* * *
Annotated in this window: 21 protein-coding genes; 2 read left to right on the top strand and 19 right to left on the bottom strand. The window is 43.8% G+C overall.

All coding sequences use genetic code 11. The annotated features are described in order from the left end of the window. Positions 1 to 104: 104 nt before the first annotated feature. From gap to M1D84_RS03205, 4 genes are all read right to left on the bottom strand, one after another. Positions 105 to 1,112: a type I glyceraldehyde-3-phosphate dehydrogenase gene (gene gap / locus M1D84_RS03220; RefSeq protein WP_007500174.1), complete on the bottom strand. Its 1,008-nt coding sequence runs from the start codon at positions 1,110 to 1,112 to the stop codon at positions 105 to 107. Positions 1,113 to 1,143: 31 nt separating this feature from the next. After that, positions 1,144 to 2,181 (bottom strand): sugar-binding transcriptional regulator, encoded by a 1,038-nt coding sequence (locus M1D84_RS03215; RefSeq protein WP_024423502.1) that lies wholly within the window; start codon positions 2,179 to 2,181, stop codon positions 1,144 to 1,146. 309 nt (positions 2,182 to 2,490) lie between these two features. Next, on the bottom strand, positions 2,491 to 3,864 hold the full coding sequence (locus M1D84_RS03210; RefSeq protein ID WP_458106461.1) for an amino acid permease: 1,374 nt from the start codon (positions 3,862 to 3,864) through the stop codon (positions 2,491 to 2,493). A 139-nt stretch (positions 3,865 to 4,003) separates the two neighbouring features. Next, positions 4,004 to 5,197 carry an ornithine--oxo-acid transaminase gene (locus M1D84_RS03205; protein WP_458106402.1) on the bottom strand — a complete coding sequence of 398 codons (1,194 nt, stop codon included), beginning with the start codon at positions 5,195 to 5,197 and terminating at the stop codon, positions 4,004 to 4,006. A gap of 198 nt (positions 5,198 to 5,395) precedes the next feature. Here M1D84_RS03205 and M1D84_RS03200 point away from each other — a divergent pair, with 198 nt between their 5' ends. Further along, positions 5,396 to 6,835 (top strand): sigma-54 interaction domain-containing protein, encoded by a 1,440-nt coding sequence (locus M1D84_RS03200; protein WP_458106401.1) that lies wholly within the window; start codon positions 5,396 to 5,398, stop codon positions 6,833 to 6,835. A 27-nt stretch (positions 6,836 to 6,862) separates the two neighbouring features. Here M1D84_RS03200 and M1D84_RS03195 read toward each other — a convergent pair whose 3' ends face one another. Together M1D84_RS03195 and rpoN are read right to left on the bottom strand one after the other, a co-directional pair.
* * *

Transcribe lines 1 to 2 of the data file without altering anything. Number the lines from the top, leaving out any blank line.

Annotated in this window: 21 protein-coding genes; 2 read left to right on the top strand and 19 right to left on the bottom strand. The window is 43.8% G+C overall.

All coding sequences use genetic code 11. The annotated features are described in order from the left end of the window. Positions 1 to 104: 104 nt before the first annotated feature. From gap to M1D84_RS03205, 4 genes are all read right to left on the bottom strand, one after another. Positions 105 to 1,112: a type I glyceraldehyde-3-phosphate dehydrogenase gene (gene gap / locus M1D84_RS03220; RefSeq protein WP_007500174.1), complete on the bottom strand. Its 1,008-nt coding sequence runs from the start codon at positions 1,110 to 1,112 to the stop codon at positions 105 to 107. Positions 1,113 to 1,143: 31 nt separating this feature from the next. After that, positions 1,144 to 2,181 (bottom strand): sugar-binding transcriptional regulator, encoded by a 1,038-nt coding sequence (locus M1D84_RS03215; RefSeq protein WP_024423502.1) that lies wholly within the window; start codon positions 2,179 to 2,181, stop codon positions 1,144 to 1,146. 309 nt (positions 2,182 to 2,490) lie between these two features. Next, on the bottom strand, positions 2,491 to 3,864 hold the full coding sequence (locus M1D84_RS03210; RefSeq protein ID WP_458106461.1) for an amino acid permease: 1,374 nt from the start codon (positions 3,862 to 3,864) through the stop codon (positions 2,491 to 2,493). A 139-nt stretch (positions 3,865 to 4,003) separates the two neighbouring features. Next, positions 4,004 to 5,197 carry an ornithine--oxo-acid transaminase gene (locus M1D84_RS03205; protein WP_458106402.1) on the bottom strand — a complete coding sequence of 398 codons (1,194 nt, stop codon included), beginning with the start codon at positions 5,195 to 5,197 and terminating at the stop codon, positions 4,004 to 4,006. A gap of 198 nt (positions 5,198 to 5,395) precedes the next feature. Here M1D84_RS03205 and M1D84_RS03200 point away from each other — a divergent pair, with 198 nt between their 5' ends. Further along, positions 5,396 to 6,835 (top strand): sigma-54 interaction domain-containing protein, encoded by a 1,440-nt coding sequence (locus M1D84_RS03200; protein WP_458106401.1) that lies wholly within the window; start codon positions 5,396 to 5,398, stop codon positions 6,833 to 6,835. A 27-nt stretch (positions 6,836 to 6,862) separates the two neighbouring features. Here M1D84_RS03200 and M1D84_RS03195 read toward each other — a convergent pair whose 3' ends face one another. Together M1D84_RS03195 and rpoN are read right to left on the bottom strand one after the other, a co-directional pair.